Meet Executive Board Chair Sheyna Burt

Executive Board Chair Sheyna Burt

The Hylton Performing Arts Center is proud to welcome Sheyna Burt as its new Chair of the Executive Board, which was effective at the start of the 2022-2023 season. A passionate arts advocate and accomplished attorney, Burt also serves as President at the local Prince William County institutions Old Bridge Chamber Orchestra and Youth Orchestras of Prince William.

Enjoy our Q&A with Sheyna, and get to know our accomplished and passionate new leader:

Hylton Center (HC): You wear multiple professional hats on a daily basis, including that of lawyer, violinist, and President of Youth Orchestras of Prince William. How do you find time to focus on each of these roles, and what inspires you about each of them?

Sheyna Burt (SB): I am energized by the people and causes I care about, and I push my energy limits–along with the limits of time and space– just about every day. Whether the pursuits are legal, artistic, or philanthropic, I am inspired by efforts that empower people and lift the community. That sounds like an inspirational quote on a poster, but it sincerely drives me. Whether I am eliminating the legal obstacles to a nonprofit’s success or helping fill a concert hall, I cheerfully give up my time in support of those who are trying to do good.

HC: You’ve been involved with the Hylton Center for many years as both a Board and Committee member and as a performer. How did you come into these roles and how do they differ?

SB: In fifth grade, I learned to play the violin as part of Prince William County Public Schools' strings program. Almost immediately, I began to understand the impact that music could have on my life. I met people and traveled to places I otherwise would not have, had a creative outlet, and learned the discipline that comes from setting a goal and working with others to achieve it. By the time I was in eighth grade, I appeared at a meeting of the Prince William Board of County Supervisors, armed with my violin, and played during Citizen’s Time as a way of objecting to a proposal to charge students a fee to participate in the school orchestra program. Decades later, I found myself back in front of the Supervisors, advocating in support of funding for the arts and other community service initiatives. Performing and advocating have always been intertwined for me, and my rabble-rousing in support of the arts as an adult led to an appointment on the Hylton Center’s Board by the Chair of the Board of County Supervisors.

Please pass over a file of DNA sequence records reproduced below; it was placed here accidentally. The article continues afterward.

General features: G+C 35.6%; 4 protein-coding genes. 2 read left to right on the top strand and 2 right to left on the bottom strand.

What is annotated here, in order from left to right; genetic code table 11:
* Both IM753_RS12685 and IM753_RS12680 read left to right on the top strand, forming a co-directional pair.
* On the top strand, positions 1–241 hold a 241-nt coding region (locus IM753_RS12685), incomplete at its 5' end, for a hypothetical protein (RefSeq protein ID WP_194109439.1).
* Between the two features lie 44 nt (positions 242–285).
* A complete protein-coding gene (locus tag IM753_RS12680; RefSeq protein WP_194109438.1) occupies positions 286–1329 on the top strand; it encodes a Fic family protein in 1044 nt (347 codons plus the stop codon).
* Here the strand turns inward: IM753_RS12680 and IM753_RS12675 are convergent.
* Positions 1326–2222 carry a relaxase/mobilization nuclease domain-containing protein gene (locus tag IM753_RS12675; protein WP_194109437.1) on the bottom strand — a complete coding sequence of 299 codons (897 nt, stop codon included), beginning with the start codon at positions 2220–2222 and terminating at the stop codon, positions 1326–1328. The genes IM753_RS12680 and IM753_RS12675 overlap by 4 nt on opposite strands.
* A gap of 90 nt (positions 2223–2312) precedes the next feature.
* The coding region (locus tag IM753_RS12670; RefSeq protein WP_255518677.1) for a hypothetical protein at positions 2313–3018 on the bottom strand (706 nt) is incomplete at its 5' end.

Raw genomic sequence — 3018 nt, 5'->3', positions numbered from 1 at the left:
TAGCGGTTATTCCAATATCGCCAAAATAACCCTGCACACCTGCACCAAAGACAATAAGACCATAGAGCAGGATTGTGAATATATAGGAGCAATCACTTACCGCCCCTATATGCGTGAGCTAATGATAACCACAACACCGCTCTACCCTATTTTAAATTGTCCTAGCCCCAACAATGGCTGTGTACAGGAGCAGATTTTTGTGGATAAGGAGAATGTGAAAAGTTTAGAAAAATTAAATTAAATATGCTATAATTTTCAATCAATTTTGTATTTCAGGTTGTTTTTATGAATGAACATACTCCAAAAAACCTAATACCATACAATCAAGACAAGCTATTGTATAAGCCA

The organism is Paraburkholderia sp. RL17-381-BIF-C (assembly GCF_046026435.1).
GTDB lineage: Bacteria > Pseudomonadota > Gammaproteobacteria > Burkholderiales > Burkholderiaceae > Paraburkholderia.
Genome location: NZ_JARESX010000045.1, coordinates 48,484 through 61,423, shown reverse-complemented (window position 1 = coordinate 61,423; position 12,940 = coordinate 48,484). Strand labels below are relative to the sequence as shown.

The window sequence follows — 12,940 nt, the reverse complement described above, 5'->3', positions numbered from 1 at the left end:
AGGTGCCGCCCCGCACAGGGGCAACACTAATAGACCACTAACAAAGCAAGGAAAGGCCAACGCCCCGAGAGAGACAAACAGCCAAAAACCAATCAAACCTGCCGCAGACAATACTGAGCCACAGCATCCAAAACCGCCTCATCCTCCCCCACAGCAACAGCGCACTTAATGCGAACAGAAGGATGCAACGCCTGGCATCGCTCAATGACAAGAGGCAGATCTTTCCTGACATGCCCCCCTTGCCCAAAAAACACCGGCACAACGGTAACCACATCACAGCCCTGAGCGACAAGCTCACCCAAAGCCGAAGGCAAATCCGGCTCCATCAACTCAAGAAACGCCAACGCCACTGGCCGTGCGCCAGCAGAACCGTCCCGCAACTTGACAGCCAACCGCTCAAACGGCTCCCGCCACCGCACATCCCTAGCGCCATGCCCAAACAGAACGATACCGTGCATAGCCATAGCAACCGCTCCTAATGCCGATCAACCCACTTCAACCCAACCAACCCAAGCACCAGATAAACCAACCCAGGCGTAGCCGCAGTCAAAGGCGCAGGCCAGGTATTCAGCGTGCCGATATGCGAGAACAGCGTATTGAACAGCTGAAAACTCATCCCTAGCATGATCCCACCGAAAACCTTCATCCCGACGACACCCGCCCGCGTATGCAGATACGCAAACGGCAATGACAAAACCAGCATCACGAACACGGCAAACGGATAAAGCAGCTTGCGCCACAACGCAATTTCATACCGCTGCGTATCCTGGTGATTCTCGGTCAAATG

HC: How do the arts inspire you, and what do you feel is the most important way the performing arts impacts our community?

SB: I love the way that the arts simultaneously allow us to feel connected to the past, explore our present-day realities, and imagine what will be in the future. I have the pleasure of embedding myself in some of the very same sheet music that occupied the hands and hearts of musicians hundreds of years ago. At the same time, as an African American musician moving in a space in which people of color are traditionally underrepresented, the arts allow me to challenge modern expectations of what it means to be a Black, classically trained musician. And perhaps most importantly, I get to create opportunities for young people to drive what comes next in the arts. The performing arts are a critical part of how a community tells its story. If you want to understand who and what a community values, and what it stands for, you should start by asking about its art.

HC: What are three Hylton Center performances that exemplify why you love the Hylton Performing Arts Center?

SB: Definitely the Leslie Odom, Jr. concert last spring. In addition to being a beautifully performed event featuring an internationally renowned superstar, this concert was the result of community investment in the arts. Had it not been for the Hylton Center’s donors, the concert would have been impossible, and I would have been denied the opportunity to watch a hall full of people of every age shout-sing songs from Hamilton.

Additionally, any and all concerts by Old Bridge Chamber Orchestra and Youth Orchestras of Prince William. Yes, this answer reflects unadulterated bias, but it also is rooted in the Hylton Center’s commitment to supporting local Arts Affiliates and Arts Partners. One of the magical things about the people of Prince William County is that we are not just consumers of art, we are producers of it, and the Hylton Center stands ready to provide us with a place to be fed and feed others.

HC: If you were to describe one special thing about the Hylton Center that you’d most like to convey to people, what would it be?

SB: I want everyone to know that as elegant and educational as the Hylton Center is, above all, it belongs to the people, and all are welcome here.

The Hylton Center is so grateful for countless advocates, volunteers, and board members, such as Burt, who strengthen the work on our stages and deeply enrich our community. Additional details about the Hylton Center Executive Board can be found on the Hylton Center website.